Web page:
Thursday, January 31, 2013

A very simple tool for portfolio analysis

In my post Is it time to go Agile ? I suggested to dispose projects in a bidimensional space, whose coordinates were Innovation and Complexity. This had been done in order to group projects in different classes and to identify for each one the most suitable project management approach.
Figure 1.
In this post I will expand further the concept of projects grouping but with a totally different goal.
The purpose here will be to evaluate reliable indicators to depict the levels of Innovation and Complexity of given portfolios and assess their coherence with the corporate’s profile and business objectives.
To do this we will dive a little in vector’s math to find a more appropriate representation of our bidimensional space.
As it is known a point in a cartesian plane can be unambiguously identified by mean of its two orthogonal projections on the cartesian axes, as shown in Figure 2.

Figure 2

Here the tuple of coordinates (a,b) unambiguously identify the point. This system is called cartesian coordinates system  and numeric values are found on the intersections between  the cartesian axes and the orthogonal lines traced from the given point.
This is not the only possible representation. In Figure 3 is shown the way a point can be unambiguously identified  in the same space by mean of a different set of coordinates. 

Figure 3.

This system is called polar coordinates system and a point is identified by its radius, the point’s distance from the cartesian axes intersection and its azimuth, the angle (positive counterclockwise) from the abscissa axis.
In Figure 3 are also depicted formulas to switch from a coordinates system to the other.
In Figure 4 are shown all possible values for radius and azimuth obtained assigning to Innovation and Complexity values taken from an integer number linear scale ranging from 1 to 6. 

Figure 4.

M (radius) is represented in absolute values while Phi (azimuth) in degrees from 0 to 90.
An overview on values assignement to projects attributes can be found on my post Risk qualitative analysis. How much complicated ?
Using polar coordinates the project space represented in Figure 1 looks like as shown in Figure 5.

Figure 5.

Each project is now depicted as a vector and is unambiguously identified by its radius and its azimuth.
An alternative representation for projects in a bidimensional space has been introduced, but was it worth it ? Two numbers we had before (a,b) and two numbers we have now (M, Phi). what is the worth of all this work ?

Figure 6.

The answer to this question can be found on Figure 6. Observe how the sum operation works on vectors. The sum of N of vectors is still a vector, with abscissa and ordinate equal to the sums of abscissas and ordinates of the N vectors that have been summed together. In this example the red vector is the sum of the blue, yellow and green ones. Consequently the result of this operation depends both on vectors radius and azimuth, as can be observed in Figure 7.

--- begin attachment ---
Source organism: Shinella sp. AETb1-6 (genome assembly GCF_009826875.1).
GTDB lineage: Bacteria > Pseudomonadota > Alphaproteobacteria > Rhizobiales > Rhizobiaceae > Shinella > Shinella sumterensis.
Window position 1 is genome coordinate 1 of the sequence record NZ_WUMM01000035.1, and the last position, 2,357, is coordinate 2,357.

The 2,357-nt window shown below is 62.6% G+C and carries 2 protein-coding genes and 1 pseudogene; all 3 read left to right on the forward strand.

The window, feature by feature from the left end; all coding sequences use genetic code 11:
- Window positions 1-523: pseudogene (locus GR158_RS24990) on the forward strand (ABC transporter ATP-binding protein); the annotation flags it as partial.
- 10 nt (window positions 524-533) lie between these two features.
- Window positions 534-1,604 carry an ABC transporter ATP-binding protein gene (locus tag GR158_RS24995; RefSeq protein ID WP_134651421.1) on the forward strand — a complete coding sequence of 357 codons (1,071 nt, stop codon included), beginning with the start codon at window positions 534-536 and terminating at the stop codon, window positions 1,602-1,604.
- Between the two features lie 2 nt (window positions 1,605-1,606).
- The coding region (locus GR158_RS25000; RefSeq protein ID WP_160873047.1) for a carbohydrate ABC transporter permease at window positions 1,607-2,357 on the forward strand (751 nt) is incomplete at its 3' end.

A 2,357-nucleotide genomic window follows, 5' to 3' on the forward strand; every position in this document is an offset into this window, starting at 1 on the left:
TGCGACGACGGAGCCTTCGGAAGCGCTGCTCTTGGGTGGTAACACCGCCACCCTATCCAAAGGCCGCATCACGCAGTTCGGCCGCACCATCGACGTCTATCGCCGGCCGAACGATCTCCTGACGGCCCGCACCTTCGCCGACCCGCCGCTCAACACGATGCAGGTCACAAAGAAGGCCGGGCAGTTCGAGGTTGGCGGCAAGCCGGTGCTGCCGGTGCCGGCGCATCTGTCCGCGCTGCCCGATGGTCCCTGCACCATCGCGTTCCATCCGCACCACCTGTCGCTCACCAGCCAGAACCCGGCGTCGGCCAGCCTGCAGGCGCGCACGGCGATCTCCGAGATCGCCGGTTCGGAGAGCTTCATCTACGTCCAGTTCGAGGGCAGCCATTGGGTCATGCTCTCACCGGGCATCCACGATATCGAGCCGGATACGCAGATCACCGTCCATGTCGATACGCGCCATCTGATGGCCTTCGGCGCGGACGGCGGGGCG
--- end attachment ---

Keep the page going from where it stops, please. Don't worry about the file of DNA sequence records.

Figure 7.

Here three vectors with unitary radius are summed together in both the upper and in the lower part of the figure. Vectors in the lower part have a wider range of values for the azimuth coordinate and as a result their summation leads to a vector with a different azimuth and a shorter radius.
So we can say that the more two vectors are alike (radius and azimuth) the more the vector resultant from their summation has a greater radius coordinate. 
As a limit case, if all the 3 vectors in the example were equal in radius and azimuth, the summation result would have been a vector with a radius 3 times the original radius and an azimuth equal to the original one.
Following this line of thought we could add up all the project vectors in the bidimensional space and use the resultant vector as a portfolio indicator. Formulas are depicted in Figure 8.
Figure 8.
The radius value divided by the number of addenda assess how complex is a project in term of Innovation and Complexity, the azimuth how the portfolio is balanced toward the two coordinates. 
A low azimuth indicates that a Portfolio is balanced toward Innovation, a greater one that a Portfolio is balanced toward Complexity. In Figure 9 some examples can be seen. 
Here four portfolios are being analyzed using the suggested indicator. Portfolio in panel a has a lot of projects with an high degree of Complexity and with a medium grade of Innovation. As a result the indicator vector has a great radius and  azimuth values, stating its balance toward Complexity. Portfolio in panel b has some project with an high degree of Complexity and with a medium grade of Innovation and some project with a low degree Complexity and low grade Innovation. As a result the indicator vector has a medium values both for radius and azimuth. There is a balance here between 2 different classes of projects. The bunch of projects near to the ascissa axis counterbalance the high Complexity projects, even if it is clear that the portfolio is still polarized toward Complexity. 

Figure 9.

Portfolio in panels c and d are composed by projects with similar degrees of Complexity and Coherence but with very different balances. The indicator vector here reflects well the situation.
This approach is expandable toward an higher number of dimensions. In case it would support more complex analysis with more parameters, like the Uncertainty parameter proposed as a third dimension in my post “Is it time to go Agile?”. 
Property of Euclidean Space in fact holds for every number of dimensions even if, clearly, our graphical representation capability stops to three. The only price to pay is a little more sophisticated math, since in a K-dimensional space we would have K dimensions to sum together for radius evaluation and K-1 azimuth coordinates.

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